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Relationships and having a baby with someone

(3 Posts)
bobbypins Tue 04-Feb-14 20:22:26

I'm hoping there are some thoughtful people out there who can help me sort my head out.

I'm in my late twenties, and I know that one day I'd like to have children (what else do you do with the rest of your life otherwise?)

I recently had a brief relationship with a guy I was crazy about. I'd never been so attracted to someone or been able to picture actually getting married and having kids with someone as I could with him. It was all very new and exciting, and I quickly fell for him. After a few months it all came to a rather inconclusive end. Then I found out he had a wife and a baby (why do men do that?!)

It has all left me feeling very lost and stressed about the future and relationships in general. I have had boyfriends before where there has initially been a strong pull, but it has faded with time. With this guy I felt like I would never lose it. I'm so jealous now of this family he's already got, the fact that I can never have that with him, and so confused over what this means for me. I know I don't want to be with someone willing to act like that, but I think it is unlikely I will feel like that about someone again.

So... I am after some advice on how you decide you want to have children with someone. Is that out of this world I want to make something from the two of us right now feeling only ever really there at first? Or is it more about having a stable, loving relationship where you perhaps don't still have that intense level of attraction, and just deciding that it is a suitable time to do it?

TinselTownley Tue 04-Feb-14 20:36:52

Like you, I have a tendency to see love in absolutes. Either the big, sweeping romance where you can barely catch your breath for swooning and desire OR the steady stability of a long term nurturing love that kindles slowly and burns steadily and stably.

It's only recently that I've realised that there are people who enjoy both with the same person and that my flawed perception of true love has rather a lot to do with why I always end up with bastards. I've been an easy target. All they've had to do is present this hugely romantic, whirlwind illusion of love and I've signed up for a lifetime of pain. I'm going to change that and stop looking outside for affirmation all the sodding time.

I had an incredible 12 month relationship with a man in my 20s. I had never felt so strongly about anyone or anything. Turned out he was cohabiting with another poor woman while painting the town red with me. It took me years to get over it and stop holding the amazing times we had up as a shining example of true love.

He was, in truth, a total lying tit and I deserved better, as do you. Learn to like yourself now instead of wasting a lot of tears over people who merely pretend to love. Rethink children when you've fixed yourself.

I'm sorry you fell foul of an ass.

Dahlen Tue 04-Feb-14 21:53:49

Well I wouldn't necessarily take anything I say with any seriousness since all my 'wisdom' is the result of lessons learned the hard way and I have done everything in the wrong order, but FWIW here's what I've learned along the way.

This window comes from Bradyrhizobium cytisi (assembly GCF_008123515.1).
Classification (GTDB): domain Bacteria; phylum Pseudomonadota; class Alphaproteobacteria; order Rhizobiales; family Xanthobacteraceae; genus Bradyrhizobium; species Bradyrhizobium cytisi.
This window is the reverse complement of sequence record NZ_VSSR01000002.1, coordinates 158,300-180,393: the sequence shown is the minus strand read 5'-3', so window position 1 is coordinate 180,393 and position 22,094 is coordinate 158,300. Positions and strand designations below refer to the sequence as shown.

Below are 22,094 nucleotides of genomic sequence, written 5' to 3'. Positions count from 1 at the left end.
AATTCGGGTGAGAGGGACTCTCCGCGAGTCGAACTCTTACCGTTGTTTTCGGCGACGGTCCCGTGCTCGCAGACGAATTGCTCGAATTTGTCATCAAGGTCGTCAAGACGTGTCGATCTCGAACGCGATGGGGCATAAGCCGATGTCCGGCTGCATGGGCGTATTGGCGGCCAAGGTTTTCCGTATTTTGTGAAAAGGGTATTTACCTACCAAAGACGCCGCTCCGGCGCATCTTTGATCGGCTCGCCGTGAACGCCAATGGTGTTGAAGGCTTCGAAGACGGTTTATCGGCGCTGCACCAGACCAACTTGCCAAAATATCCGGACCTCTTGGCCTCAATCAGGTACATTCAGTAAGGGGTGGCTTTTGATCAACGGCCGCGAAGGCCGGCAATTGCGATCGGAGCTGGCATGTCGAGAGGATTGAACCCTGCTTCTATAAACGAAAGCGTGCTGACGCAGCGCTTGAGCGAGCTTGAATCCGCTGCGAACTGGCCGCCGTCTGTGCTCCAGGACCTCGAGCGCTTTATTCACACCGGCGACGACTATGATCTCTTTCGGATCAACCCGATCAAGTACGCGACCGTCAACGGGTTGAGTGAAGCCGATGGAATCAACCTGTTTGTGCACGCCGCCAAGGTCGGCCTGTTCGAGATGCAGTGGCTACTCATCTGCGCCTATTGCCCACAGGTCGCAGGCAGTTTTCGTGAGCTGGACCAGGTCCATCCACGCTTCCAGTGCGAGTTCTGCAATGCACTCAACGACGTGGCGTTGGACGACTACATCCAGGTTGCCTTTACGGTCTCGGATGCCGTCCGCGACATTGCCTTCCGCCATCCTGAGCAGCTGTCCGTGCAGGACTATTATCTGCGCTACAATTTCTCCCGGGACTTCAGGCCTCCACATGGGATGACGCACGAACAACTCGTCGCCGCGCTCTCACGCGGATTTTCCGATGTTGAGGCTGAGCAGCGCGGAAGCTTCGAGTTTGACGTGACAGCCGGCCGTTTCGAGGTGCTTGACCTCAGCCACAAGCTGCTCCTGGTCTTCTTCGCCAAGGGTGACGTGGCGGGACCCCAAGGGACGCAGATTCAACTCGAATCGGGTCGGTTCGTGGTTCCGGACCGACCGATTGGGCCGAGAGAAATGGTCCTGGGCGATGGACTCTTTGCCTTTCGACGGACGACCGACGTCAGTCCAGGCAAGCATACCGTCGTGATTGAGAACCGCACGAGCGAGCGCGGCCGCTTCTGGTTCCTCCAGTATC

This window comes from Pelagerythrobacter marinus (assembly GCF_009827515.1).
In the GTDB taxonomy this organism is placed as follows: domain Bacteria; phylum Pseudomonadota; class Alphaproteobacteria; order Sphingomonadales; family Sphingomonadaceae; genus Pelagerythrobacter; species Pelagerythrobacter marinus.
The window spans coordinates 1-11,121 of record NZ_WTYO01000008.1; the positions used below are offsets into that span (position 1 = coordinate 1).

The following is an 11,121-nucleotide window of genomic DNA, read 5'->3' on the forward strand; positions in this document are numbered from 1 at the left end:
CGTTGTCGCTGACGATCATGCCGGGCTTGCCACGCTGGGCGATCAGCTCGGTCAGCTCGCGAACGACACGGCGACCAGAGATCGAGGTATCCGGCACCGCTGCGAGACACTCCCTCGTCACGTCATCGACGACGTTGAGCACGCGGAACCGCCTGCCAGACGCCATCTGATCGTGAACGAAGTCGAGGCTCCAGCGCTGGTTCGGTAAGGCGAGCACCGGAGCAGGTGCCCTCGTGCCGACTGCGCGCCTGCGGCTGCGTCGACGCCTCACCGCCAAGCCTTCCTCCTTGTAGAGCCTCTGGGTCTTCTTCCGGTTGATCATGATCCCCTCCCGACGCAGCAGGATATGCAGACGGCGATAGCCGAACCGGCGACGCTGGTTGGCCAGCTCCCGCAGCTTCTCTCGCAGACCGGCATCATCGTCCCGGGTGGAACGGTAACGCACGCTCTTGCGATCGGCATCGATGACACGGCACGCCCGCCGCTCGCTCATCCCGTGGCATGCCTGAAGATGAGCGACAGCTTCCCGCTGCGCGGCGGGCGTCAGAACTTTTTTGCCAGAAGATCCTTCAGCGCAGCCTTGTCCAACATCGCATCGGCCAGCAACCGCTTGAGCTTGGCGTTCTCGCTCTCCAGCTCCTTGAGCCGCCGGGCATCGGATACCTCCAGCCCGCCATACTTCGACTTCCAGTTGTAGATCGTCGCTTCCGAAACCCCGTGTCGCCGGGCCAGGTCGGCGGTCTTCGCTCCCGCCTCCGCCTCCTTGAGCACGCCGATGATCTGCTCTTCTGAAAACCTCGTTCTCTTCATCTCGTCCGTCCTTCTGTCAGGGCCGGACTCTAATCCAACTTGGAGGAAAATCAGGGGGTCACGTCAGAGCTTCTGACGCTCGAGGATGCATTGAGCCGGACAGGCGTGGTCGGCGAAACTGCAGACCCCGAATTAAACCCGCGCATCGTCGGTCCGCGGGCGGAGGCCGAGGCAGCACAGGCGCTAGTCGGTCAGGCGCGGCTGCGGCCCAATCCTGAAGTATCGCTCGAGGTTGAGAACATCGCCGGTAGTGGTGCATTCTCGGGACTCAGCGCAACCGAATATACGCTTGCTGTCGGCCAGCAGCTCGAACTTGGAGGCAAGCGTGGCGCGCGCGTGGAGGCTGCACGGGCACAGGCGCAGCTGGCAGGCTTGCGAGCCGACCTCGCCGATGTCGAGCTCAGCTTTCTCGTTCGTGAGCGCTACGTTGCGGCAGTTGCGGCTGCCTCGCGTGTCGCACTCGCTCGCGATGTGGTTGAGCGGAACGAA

I am single mother of two, currently in a serious but not cohabiting relationship after being single for several years following the breakdown of my relationship with DC's dad. This is the healthiest relationship I've ever had, and while it's not yet been tested by the passage of time (less than 2 years) or cohabitation, I think it's healthier than many marriages. We are ideally suited in terms of temperament, likes and interests, future goals, approaches to money and children, etc.

Like many people, I made the mistake of thinking it was full-on passion v long-term stability. Now I'm in a healthy relationship that ticks all the boxes, I've realised that the one can develop into the other, and while the expression of passion may change, it is no less wonderful. Stability does not mean giving up lust - far from it. Trust can lead to greater intimacy and erotic experiences.

When I first got together with this man and couldn't keep my hands off him, I had a brief-but-powerful urge to procreate with him. Fortunately, I recognised this for the hormonally induced event it was, and didn't give in to it nor indeed even came close (being a mother of two already may have something to do with that). I am very glad about that now that phase has passed. We have since had the conversation about children and while I don't know if that will be in the cards for us (we both have some career building to do and I may be physically too old past that point), I know that if we did have DC together in the context of a familiar relationship in which there is a history of bonding and togetherness already established, that would be so so much better than if I'd got pregnant in those first throes.

It's easy to say for me because I already have DC I guess, but I'd take a look at the reasons you want children. It's not compulsory and not always a good thing. I think many people could well be happier if they didn't have DC. I'm not trying to put you off, but please only have children because you really want to, and not because it;s just what you do. There are many other ways you can achieve fulfilment.

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